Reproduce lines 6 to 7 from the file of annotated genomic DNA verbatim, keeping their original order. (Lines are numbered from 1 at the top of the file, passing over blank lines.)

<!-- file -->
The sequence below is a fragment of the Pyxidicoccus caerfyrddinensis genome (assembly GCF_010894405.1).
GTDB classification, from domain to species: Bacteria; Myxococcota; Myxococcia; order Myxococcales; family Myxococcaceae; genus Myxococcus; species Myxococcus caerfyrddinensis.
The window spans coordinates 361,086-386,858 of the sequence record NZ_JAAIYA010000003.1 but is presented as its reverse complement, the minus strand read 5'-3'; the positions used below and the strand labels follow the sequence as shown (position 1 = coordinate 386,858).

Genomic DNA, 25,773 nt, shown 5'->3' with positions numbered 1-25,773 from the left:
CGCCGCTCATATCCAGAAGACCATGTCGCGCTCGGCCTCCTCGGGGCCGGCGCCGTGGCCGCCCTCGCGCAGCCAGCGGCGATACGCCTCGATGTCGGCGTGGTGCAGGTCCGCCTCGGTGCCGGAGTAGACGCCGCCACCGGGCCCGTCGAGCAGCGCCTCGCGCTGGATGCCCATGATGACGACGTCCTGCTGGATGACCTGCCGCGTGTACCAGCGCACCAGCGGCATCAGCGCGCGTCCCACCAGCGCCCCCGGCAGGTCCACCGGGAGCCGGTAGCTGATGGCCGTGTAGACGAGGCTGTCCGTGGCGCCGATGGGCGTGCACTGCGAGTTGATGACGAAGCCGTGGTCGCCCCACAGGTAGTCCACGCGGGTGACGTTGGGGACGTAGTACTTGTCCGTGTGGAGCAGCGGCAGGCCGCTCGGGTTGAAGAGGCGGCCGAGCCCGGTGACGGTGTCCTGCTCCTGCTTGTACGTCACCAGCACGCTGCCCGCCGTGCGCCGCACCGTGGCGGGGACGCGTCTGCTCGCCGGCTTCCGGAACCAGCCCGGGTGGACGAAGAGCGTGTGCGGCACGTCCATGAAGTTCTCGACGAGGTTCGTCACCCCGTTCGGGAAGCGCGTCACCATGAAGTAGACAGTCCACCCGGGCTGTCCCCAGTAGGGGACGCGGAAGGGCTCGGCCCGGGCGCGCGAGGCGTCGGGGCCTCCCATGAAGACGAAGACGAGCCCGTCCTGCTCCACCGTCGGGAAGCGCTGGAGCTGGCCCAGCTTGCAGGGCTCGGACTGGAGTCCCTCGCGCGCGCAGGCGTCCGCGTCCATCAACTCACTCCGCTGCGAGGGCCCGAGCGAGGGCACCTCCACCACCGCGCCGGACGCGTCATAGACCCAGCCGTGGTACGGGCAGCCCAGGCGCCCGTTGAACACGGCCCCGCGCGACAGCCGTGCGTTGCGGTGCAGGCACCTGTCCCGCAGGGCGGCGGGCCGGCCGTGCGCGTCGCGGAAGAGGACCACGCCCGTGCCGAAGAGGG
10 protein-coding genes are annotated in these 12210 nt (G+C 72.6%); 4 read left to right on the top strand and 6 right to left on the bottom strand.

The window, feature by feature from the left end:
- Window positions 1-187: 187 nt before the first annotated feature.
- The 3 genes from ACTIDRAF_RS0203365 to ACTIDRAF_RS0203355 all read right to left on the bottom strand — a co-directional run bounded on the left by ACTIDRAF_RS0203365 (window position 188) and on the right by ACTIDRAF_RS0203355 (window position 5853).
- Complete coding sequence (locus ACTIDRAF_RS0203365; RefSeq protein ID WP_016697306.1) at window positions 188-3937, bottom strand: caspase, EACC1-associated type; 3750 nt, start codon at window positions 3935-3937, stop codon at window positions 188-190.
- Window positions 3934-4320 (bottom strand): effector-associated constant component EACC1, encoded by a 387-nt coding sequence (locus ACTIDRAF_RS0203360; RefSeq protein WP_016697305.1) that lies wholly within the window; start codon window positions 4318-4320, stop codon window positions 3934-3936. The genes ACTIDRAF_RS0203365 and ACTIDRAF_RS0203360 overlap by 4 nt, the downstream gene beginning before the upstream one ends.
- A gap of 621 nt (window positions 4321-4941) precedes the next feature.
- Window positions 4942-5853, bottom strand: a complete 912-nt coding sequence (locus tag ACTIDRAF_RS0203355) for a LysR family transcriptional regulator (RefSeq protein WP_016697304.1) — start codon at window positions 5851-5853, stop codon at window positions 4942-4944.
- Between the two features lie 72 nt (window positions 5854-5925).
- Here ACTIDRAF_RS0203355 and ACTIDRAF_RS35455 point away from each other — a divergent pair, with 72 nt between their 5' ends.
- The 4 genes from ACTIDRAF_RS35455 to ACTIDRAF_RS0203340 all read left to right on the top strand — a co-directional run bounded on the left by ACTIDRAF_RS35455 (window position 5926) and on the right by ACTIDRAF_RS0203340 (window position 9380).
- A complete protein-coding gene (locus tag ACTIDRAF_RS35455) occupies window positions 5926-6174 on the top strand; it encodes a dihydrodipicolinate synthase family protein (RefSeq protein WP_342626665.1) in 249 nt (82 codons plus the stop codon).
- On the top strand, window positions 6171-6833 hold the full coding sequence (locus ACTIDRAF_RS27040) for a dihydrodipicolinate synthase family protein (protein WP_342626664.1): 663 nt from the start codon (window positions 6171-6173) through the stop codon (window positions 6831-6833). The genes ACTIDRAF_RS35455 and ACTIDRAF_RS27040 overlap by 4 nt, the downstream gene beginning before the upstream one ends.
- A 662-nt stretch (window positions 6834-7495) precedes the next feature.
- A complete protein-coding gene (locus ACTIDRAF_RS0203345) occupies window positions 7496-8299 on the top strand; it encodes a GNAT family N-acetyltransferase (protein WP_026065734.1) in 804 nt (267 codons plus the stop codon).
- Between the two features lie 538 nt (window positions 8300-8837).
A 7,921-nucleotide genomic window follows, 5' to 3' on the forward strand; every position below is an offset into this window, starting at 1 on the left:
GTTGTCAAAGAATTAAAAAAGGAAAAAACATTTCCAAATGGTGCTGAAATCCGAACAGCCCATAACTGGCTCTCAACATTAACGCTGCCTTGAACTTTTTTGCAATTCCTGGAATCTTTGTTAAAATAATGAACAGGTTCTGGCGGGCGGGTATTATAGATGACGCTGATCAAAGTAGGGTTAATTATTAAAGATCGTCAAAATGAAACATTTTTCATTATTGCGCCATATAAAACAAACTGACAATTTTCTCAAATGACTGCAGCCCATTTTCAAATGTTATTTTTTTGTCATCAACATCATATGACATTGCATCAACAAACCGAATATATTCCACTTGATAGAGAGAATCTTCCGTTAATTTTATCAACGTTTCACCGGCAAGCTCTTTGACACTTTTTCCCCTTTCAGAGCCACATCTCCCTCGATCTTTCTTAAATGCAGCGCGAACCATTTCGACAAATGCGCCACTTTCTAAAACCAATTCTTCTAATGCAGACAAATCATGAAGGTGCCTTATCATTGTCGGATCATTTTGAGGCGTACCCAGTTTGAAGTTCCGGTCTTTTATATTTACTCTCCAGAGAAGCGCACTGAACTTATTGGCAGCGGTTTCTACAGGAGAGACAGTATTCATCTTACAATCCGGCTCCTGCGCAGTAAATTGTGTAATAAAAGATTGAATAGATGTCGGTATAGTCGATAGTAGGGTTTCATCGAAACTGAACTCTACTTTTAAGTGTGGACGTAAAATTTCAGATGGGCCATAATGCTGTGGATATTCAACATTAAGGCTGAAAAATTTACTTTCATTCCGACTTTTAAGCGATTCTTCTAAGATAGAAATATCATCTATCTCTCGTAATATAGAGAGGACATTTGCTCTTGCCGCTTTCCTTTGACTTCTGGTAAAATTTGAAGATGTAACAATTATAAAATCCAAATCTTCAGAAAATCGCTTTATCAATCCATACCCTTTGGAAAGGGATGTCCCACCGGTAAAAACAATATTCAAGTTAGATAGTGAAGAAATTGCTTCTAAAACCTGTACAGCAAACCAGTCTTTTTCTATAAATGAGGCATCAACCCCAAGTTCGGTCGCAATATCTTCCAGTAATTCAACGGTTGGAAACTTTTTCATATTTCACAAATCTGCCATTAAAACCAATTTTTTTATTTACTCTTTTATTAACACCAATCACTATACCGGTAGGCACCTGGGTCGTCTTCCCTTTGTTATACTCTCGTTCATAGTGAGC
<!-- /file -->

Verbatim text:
10 protein-coding genes are annotated in these 12210 nt (G+C 72.6%); 4 read left to right on the top strand and 6 right to left on the bottom strand.

The window, feature by feature from the left end: